How Much is a Human Life Worth?

Sam Enright

6th Year
Skerries Community College

Evolving crises, in which every possible outcome is bad, confront us with thorny ethical dilemmas. Perhaps the most important of these currently on our minds is: how much economic damage should we tolerate to save lives from COVID-19? In other words, how much is a human life worth?

One common response to this question is that every human life is infinitely valuable and should be protected at all costs. But this claim falls apart under scrutiny. At the very least, the resources lost in saving some lives could have been redirected toward saving other lives. It also ignores how saving a life can make other people’s lives worse. Few people would be willing to say, for instance, that it would be worth it to plunge the entire world into misery to save just one child’s life.

Interestingly, many governments actually have a figure for the ‘value of a statistical life’. This is calculated from the amount of monetary compensation that the average person requires to subject themselves to personal risk. If someone is willing to put themselves at a 1 in 1000 annual risk of death in their job for an increase in their salary of €4000, then they implicitly value their life at €4000 × 1000 = €4,000,000. The Irish government does not explicitly keep such a figure, but the value of a statistical life for an American is around $10 million.1 Some estimates say that social distancing will save about 1 million American lives,2 which would imply that the US should be willing to sustain $10 trillion, or half of their GDP, in economic damages to enforce social distancing. But is this the right way to think about things?

Governments also use a concept called a quality-adjusted life-year (QALY), or a year of life multiplied by the quality of that year. It indicates that everyone’s life getting 10% worse for the next year is as bad as 10% of people losing one year of life. QALYs account for the intuition that, all else being equal, it is better to save the lives of young rather than elderly people, since they have more years left to live. In a worst-case scenario, COVID-19 may cause a loss of 500,000,000 years of life,3 or 1,000,000,000 QALYs when we include other permanent health effects. If this is true, then the QALY approach tells us that the world population should be willing to accept lives that are 13% worse – through unemployment, mental health problems, etc. – for the next year to prevent the spread of the coronavirus. But if we can no longer prevent the virus spreading, this is a more complicated calculation, involving assumptions about how quickly medical advances will be made and how much worse hospitals will function if they are overcrowded.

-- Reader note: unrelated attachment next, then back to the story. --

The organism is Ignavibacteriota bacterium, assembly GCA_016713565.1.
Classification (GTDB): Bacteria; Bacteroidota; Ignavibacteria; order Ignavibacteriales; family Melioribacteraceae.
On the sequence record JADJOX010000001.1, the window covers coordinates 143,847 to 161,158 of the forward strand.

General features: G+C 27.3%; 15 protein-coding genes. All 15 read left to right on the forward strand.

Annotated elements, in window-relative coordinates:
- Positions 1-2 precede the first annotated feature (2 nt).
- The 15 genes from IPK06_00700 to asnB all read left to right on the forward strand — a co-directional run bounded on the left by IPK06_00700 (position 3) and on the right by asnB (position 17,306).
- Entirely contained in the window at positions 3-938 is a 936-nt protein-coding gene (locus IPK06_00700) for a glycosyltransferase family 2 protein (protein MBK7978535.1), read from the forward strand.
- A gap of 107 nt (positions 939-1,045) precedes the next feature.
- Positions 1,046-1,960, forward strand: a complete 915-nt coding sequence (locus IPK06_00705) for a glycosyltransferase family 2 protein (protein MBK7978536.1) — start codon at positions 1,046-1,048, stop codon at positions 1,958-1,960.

It’s important to mention here that the economic consequences of lockdown go beyond just making people’s lives less happy. The UN estimates that 20,000,000 people will become food-insecure in the next 6 months, primarily in sub-Saharan Africa, as a direct economic consequence of COVID-19.4 We have to remember that by putting (some of) the economy before (some) human lives, we’re maintaining the critical infrastructure and supply chain that it supports.

There is also the question of how severe a lockdown should be. A more severe lockdownin Ireland may have temporarily halted the spread of the virus and saved lives, but, as we have allwitnessed in the past few months, exercise is crucial to mental health. So, restrictions on people’s ability to get outside for exercise, or to walk to see their family from a distance, are probably, on the whole, not worth it.

In conclusion, I believe that we shouldn’t shy away from quantifying the value of a human life. Choosing between lives and the economy is a false dichotomy; rather, we face a difficult trade-off between the quality of some people’s lives and the continuation of others. There must be some optimum between the two, and I believe that tools from maths and economics can help us navigate to that optimum. While the lives of the people we love may seem worth sacrificing everything for, this only emphasises how important it is that we weigh up the costs and benefits of the various paths forward – both to protect the country, and to keep the country worth protecting.


1) (Value of life, n.d.)
2) (O' Grady, 2020)
3) This is a rough estimate found from multiplying the 12 years of life that COVID-19 robs its victims of (Kirkey, 2020), by an infection fatality rate of 0.75% (Meyerowitz-Katz & Merone, 2020), by the 70% of the world population which may be required to reach ‘herd immunity’.
4) (UN, 2020).


Kirkey, S. (2020, April 24). COVID-19 robs victims of at least one decade of life on average, analysis shows. Retrieved from National Post:

Meyerowitz-Katz, G., & Merone, L. (2020, May 6). A systematic review and meta-analysis of published
research data on COVID-19 infection-fatality rates. Retrieved from medrxiv:

O' Grady, C. (2020, 4 22). The value of lives saved by social distancing outweighs the costs. Retrieved from

UN. (2020, May 5). Food insecurity in West Africa could leave 43 million at risk as coronavirus hits. Retrieved from UN News:

Value of life. (n.d.). Retrieved from Wikipedia: